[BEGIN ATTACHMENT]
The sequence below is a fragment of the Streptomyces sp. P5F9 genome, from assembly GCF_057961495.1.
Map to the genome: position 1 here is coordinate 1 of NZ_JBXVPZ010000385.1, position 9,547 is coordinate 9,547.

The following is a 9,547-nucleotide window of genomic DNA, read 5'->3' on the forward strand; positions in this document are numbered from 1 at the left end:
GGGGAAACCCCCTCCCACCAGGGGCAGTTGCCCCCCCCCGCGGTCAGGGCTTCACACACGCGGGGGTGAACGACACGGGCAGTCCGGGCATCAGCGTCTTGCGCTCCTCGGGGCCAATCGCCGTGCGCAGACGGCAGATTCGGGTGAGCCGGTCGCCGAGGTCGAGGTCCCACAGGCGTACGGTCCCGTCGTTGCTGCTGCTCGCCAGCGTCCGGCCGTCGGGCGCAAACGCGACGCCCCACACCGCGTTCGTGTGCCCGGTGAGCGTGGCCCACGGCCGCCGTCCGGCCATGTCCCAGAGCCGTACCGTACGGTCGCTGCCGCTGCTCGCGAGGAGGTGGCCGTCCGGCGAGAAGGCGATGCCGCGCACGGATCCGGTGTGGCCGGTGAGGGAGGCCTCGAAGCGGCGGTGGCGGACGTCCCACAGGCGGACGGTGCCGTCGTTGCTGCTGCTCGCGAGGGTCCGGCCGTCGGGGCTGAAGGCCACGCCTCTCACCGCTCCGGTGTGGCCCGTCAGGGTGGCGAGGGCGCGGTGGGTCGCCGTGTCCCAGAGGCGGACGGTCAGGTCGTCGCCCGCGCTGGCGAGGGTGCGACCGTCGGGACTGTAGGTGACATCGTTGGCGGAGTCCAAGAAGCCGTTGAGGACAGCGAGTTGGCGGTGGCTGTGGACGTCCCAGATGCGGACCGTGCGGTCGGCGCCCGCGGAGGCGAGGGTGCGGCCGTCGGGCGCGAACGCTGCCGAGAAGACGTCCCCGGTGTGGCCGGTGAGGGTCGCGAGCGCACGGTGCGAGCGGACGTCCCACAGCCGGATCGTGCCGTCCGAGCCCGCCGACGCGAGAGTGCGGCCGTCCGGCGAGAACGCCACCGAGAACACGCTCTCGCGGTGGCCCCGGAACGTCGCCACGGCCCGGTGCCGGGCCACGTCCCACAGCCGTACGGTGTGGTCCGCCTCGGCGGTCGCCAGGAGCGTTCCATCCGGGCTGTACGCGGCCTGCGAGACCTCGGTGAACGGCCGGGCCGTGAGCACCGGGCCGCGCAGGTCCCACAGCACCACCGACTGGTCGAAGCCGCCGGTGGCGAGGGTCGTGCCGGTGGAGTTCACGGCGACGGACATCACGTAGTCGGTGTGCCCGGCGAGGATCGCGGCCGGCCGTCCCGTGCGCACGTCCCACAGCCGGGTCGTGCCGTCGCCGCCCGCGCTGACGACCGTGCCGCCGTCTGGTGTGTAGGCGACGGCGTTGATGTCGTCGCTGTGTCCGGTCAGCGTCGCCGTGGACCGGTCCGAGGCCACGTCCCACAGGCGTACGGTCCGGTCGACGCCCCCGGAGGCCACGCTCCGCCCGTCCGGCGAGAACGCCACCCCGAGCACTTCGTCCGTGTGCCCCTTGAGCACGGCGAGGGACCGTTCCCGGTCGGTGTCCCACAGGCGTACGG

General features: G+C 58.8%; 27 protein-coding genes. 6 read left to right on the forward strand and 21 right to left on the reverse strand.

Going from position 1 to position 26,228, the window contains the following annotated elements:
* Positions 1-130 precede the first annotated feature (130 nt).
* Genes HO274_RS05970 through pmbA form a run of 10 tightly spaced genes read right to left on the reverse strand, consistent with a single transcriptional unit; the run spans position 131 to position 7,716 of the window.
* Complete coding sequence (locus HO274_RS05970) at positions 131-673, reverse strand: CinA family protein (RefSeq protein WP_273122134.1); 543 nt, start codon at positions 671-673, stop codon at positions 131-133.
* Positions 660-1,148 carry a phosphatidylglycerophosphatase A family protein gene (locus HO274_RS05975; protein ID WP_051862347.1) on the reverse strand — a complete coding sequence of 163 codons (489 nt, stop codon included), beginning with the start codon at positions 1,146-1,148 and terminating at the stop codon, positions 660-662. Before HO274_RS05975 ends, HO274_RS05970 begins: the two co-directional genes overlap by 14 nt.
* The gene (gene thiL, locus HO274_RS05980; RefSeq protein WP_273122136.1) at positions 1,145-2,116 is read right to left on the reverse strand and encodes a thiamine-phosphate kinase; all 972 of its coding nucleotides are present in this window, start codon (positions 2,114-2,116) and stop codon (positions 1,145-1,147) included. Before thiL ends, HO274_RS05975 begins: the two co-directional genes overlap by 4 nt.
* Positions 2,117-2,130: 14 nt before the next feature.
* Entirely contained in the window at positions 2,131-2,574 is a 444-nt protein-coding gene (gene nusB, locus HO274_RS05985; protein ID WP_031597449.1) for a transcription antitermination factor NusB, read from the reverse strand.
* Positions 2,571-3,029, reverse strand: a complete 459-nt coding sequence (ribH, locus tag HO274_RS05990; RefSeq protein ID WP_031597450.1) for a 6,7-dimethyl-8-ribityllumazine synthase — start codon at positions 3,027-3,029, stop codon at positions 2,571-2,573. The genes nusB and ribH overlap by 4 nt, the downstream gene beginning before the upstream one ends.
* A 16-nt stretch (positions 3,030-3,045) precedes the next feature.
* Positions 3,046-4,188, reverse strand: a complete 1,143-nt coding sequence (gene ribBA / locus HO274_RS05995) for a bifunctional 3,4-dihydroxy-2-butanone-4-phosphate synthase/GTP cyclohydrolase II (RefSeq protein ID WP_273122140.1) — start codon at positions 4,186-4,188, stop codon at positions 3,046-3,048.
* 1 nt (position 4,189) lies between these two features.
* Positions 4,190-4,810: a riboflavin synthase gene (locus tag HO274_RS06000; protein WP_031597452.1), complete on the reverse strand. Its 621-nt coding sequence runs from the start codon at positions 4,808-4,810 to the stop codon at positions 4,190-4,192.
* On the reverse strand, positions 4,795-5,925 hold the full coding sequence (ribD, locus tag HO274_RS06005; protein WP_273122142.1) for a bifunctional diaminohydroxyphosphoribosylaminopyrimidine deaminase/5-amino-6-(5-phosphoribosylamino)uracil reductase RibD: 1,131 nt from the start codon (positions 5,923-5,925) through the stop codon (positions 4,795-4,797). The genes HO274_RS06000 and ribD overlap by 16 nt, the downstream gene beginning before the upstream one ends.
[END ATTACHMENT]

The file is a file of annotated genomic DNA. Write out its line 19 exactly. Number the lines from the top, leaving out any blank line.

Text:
* On the reverse strand, positions 4,795-5,925 hold the full coding sequence (ribD, locus tag HO274_RS06005; protein WP_273122142.1) for a bifunctional diaminohydroxyphosphoribosylaminopyrimidine deaminase/5-amino-6-(5-phosphoribosylamino)uracil reductase RibD: 1,131 nt from the start codon (positions 5,923-5,925) through the stop codon (positions 4,795-4,797). The genes HO274_RS06000 and ribD overlap by 16 nt, the downstream gene beginning before the upstream one ends.